9. F says:

    How did you figure out what you wanted to major in?

    • M says:

      MSMS classes and researching. Growing up I thought I wanted to be a Geneticist, but after Cell Bio and Genetics I quickly yeeted that idea. I took an econ class with Dr. Hester and my whole world blew up. Think about the classes you speak in (like about the class) and imagine yourself doing that forever.

  10. ET says:

    How do you guys expect your freshman to be different than MSMS? And if anyone is bored next year and is still lurking around this blog, what is the biggest thing you did not expect?

  11. Y says:

    How should time be managed and be set aside strictly for college applications? How long did it take you, on average, for each one?

    • TL says:

      I suggest setting aside an hour a day to work on college applications, considering the course load at MSMS. In state college applications took no longer than 30 minutes. However, for the colleges that require essay, I suggest taking the adequate amount of time to make sure they are well written and interesting. Go on college visits in the summer. Be familiar with what type of colleges you like and don’t like. Find scholarships to apply for in the summer. (I can’t stress this enough)

  12. Erin says:

    Visit schools! As a junior, I visited most of the schools on my college list. The schools are very different in person and online. For almost my whole high school career, I said I wanted to go to state, but after visiting, I realized I really disliked that school. Visiting schools really helped me either cross them off my list or realize I loved the school.

  13. Mykailla Foster says:

    What’s a reasonable amount of colleges to apply for ?

    • Erin says:

      I think a good amount of schools to apply to is around 5-6. A way to narrow your list down a lot is making a list of what you want and what you don’t want in schools. After making your wants and don’t wants list, do some digging to find out if the school is what you actually want.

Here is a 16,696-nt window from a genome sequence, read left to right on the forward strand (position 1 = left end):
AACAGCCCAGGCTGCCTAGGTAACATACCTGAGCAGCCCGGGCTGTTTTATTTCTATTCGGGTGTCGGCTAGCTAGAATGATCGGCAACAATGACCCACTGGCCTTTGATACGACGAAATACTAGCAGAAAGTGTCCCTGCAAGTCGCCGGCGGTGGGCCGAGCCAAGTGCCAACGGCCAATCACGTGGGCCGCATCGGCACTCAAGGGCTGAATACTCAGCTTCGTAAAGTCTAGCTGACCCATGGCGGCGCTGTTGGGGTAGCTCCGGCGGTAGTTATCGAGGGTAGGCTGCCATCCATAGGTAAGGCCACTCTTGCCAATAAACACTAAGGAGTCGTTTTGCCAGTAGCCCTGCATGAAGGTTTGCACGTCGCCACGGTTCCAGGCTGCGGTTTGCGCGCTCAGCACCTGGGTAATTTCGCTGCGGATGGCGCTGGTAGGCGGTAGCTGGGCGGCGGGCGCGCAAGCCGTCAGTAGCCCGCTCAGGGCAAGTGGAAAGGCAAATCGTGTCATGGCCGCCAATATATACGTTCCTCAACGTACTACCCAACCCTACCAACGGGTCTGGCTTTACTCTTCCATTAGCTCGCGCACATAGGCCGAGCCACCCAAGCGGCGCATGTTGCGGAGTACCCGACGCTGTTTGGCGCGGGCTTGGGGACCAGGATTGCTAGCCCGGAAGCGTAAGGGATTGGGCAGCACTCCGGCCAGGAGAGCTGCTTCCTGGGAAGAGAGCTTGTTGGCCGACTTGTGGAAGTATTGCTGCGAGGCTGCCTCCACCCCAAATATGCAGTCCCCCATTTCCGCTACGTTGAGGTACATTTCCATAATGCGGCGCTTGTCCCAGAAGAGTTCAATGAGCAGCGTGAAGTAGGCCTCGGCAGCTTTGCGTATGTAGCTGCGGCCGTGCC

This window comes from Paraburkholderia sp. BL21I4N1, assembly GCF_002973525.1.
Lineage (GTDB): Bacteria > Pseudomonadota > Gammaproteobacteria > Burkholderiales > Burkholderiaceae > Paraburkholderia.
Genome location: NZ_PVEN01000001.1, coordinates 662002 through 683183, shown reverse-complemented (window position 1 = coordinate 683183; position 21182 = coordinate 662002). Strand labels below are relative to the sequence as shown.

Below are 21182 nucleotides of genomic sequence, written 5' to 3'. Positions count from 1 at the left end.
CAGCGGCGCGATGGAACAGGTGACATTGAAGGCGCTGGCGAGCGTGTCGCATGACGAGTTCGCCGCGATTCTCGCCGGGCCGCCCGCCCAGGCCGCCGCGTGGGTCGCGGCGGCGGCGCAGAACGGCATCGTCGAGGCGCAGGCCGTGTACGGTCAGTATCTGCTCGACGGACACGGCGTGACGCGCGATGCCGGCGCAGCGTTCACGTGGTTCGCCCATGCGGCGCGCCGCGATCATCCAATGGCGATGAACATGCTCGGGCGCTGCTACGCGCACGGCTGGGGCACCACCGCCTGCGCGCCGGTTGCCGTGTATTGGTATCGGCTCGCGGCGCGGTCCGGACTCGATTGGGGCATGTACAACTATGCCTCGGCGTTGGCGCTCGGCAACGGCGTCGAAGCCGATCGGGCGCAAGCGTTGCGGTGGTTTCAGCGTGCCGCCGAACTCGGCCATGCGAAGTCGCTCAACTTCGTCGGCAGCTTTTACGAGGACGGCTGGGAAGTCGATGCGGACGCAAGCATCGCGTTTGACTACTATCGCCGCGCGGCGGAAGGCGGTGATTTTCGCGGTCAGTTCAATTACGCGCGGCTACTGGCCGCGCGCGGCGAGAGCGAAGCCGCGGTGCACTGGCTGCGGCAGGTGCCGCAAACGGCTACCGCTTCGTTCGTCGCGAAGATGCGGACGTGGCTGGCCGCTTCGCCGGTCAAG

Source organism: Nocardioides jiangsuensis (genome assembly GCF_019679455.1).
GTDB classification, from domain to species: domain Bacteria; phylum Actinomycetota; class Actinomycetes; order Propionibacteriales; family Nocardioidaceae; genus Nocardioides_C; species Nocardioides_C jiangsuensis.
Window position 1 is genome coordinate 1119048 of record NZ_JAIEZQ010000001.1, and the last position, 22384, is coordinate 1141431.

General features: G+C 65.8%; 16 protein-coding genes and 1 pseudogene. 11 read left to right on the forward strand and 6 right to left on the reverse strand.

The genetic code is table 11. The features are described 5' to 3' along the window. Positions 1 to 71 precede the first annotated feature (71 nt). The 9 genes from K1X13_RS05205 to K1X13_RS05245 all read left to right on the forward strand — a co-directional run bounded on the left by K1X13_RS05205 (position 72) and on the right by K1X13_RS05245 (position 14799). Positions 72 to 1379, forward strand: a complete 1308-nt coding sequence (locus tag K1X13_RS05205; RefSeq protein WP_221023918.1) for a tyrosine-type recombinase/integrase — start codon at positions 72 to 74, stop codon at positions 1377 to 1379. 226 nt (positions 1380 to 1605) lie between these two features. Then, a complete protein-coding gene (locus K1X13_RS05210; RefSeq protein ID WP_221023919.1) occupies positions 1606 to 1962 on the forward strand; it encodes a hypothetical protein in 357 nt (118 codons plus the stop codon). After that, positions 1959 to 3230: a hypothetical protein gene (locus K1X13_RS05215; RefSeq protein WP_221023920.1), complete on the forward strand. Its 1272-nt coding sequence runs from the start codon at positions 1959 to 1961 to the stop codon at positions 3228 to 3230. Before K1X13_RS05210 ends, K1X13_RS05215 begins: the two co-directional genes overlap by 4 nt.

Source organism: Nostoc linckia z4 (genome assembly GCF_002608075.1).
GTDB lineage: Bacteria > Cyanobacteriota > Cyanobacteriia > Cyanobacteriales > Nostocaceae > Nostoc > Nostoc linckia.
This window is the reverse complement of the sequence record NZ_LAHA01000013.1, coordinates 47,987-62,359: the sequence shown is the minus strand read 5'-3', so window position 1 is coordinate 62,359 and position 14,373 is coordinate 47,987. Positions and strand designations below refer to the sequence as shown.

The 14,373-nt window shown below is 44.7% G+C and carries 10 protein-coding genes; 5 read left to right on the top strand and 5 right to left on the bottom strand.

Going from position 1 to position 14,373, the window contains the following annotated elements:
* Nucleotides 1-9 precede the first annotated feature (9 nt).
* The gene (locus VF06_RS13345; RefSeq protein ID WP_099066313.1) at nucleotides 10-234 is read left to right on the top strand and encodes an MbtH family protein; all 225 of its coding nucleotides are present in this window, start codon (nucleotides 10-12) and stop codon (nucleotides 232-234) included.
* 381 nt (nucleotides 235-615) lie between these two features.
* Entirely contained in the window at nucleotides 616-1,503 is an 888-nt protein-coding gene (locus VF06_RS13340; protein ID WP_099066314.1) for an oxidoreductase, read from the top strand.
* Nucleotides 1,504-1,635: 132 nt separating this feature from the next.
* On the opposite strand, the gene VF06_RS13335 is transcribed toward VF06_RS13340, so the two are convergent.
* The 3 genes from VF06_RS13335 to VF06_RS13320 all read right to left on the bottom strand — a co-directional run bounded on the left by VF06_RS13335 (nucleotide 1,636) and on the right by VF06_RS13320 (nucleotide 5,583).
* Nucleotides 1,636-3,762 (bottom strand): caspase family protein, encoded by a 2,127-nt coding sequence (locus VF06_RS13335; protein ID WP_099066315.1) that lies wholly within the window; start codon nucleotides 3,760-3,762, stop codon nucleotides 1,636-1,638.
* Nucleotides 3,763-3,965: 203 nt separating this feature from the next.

14. M says:

    Senioritis is real. And it will come for you, even if you don’t expect it. Try your hardest to keep up with your work even if you really really really don’t want to. March- May are stressful. They may not seem like it now, but trust me they are. Take time for your grades, but make sure you make time for your friends to. After all, after you walk across that stage for graduation, you will NEVER all be together again. Cultivate your frienships so that they last through college. Go out when you’re invited, but stay in when you know you need to. Grades aren’t super important, but you need to keep a 3.0 or you might lose your spot for college. Don’t pull all nighters every night, but every now in then won’t kill you if you’re having fun. Realize that you will DESPISE this place as your senior year comes to an end, but you will also miss the people before you even leave. Community college is okay. State schools are okay. Getting paid for college is okay. Taking out student loans is okay. Do what feels right for you (after you’ve spent countless nights agonizing over it of course) Most of all enjoy your last year.

  15. X says:

    How do you write a personal essay?

  16. William Sutton says:

    Is the common app really as stressful as the seniors make it out to be?

  17. KT says:

    What’s a college and how do I choose one?

    • Joshua Seid says:

      College is whatever you make it out to be. Depending on where you decide upon, it can be complete independence as an adult or just another school after high school. There are many, many factors that may influence your decision. For me, it all boiled down to financial aid, my intended major and, obviously, where I was accepted to.

Leave a Reply

Your email address will not be published. Required fields are marked *